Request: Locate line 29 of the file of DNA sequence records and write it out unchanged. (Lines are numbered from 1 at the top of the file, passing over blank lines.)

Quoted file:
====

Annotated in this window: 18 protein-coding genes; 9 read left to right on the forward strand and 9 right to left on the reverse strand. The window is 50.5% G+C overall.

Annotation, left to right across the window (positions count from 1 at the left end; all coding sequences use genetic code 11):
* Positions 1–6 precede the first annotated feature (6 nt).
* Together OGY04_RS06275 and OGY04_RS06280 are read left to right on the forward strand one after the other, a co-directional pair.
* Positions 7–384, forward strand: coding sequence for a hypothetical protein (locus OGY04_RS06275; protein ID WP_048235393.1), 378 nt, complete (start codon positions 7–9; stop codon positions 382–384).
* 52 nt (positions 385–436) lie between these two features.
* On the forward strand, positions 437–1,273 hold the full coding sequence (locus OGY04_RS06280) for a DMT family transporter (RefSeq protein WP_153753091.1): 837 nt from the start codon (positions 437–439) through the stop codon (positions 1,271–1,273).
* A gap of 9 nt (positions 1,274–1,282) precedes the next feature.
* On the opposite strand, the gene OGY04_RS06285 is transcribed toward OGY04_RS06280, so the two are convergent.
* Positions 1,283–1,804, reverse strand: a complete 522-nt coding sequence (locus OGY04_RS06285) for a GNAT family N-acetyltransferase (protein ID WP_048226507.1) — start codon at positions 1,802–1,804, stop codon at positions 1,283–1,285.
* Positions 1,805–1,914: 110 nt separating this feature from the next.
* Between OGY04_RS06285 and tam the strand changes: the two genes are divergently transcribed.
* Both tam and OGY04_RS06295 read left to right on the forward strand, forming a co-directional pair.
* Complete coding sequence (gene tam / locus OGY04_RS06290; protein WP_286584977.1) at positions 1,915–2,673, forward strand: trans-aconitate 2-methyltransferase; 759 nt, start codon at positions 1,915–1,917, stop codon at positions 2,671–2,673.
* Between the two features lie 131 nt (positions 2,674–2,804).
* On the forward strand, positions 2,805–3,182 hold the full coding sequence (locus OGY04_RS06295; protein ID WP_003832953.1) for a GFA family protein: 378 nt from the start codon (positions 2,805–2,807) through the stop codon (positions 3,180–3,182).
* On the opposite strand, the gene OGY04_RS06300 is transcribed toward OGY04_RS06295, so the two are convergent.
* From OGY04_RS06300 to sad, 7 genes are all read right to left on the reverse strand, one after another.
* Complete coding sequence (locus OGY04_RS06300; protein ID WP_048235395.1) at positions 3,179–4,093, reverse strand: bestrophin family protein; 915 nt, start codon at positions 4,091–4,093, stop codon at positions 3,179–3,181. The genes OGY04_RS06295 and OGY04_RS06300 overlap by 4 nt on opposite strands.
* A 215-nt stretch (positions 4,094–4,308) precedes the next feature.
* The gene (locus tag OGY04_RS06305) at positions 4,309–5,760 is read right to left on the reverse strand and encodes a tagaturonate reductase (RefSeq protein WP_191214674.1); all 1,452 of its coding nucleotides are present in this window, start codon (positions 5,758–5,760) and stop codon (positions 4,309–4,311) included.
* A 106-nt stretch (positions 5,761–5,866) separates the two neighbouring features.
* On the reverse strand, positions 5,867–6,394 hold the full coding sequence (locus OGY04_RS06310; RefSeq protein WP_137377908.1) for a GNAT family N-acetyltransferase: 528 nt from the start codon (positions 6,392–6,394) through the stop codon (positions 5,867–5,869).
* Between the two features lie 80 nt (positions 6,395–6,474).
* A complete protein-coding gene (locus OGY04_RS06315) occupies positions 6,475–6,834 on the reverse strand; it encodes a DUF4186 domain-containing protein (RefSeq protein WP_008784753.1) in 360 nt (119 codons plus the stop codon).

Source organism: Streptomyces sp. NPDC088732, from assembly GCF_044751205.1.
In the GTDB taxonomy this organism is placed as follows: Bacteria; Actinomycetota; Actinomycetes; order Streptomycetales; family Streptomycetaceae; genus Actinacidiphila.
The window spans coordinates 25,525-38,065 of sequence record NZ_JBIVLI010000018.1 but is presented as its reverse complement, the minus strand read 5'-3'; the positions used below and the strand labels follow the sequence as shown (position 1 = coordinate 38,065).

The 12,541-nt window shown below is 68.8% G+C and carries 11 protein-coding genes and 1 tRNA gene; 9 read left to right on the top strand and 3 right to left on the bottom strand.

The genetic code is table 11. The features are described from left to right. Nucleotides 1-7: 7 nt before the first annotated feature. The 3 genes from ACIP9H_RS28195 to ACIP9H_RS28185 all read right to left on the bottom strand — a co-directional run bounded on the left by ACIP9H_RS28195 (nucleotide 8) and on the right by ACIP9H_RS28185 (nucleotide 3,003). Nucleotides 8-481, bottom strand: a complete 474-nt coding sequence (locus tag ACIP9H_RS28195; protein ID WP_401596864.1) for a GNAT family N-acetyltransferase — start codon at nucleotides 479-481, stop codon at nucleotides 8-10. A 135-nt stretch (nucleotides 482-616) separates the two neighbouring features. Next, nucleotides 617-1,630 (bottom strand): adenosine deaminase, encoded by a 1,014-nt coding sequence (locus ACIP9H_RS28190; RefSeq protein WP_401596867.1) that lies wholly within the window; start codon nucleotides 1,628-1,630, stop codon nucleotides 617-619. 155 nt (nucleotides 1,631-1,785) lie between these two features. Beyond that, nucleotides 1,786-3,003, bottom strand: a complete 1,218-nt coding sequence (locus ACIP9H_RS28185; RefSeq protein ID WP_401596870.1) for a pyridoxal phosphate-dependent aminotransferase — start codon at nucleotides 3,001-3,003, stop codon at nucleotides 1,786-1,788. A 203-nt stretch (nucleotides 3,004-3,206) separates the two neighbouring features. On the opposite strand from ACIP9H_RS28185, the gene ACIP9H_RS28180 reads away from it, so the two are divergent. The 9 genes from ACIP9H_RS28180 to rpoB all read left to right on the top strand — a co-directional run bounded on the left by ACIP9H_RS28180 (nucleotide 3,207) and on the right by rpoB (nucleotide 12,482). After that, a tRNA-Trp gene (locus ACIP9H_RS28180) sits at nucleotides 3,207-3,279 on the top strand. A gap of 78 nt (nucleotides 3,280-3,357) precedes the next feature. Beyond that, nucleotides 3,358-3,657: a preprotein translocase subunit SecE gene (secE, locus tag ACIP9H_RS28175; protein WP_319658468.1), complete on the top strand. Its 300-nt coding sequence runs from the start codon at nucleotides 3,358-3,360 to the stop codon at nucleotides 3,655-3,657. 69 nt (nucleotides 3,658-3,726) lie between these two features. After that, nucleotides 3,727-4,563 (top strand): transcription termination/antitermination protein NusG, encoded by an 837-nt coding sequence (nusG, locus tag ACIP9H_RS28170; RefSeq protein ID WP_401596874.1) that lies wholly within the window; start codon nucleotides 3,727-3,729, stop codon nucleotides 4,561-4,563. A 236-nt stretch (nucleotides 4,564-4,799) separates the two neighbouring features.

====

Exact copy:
The 12,541-nt window shown below is 68.8% G+C and carries 11 protein-coding genes and 1 tRNA gene; 9 read left to right on the top strand and 3 right to left on the bottom strand.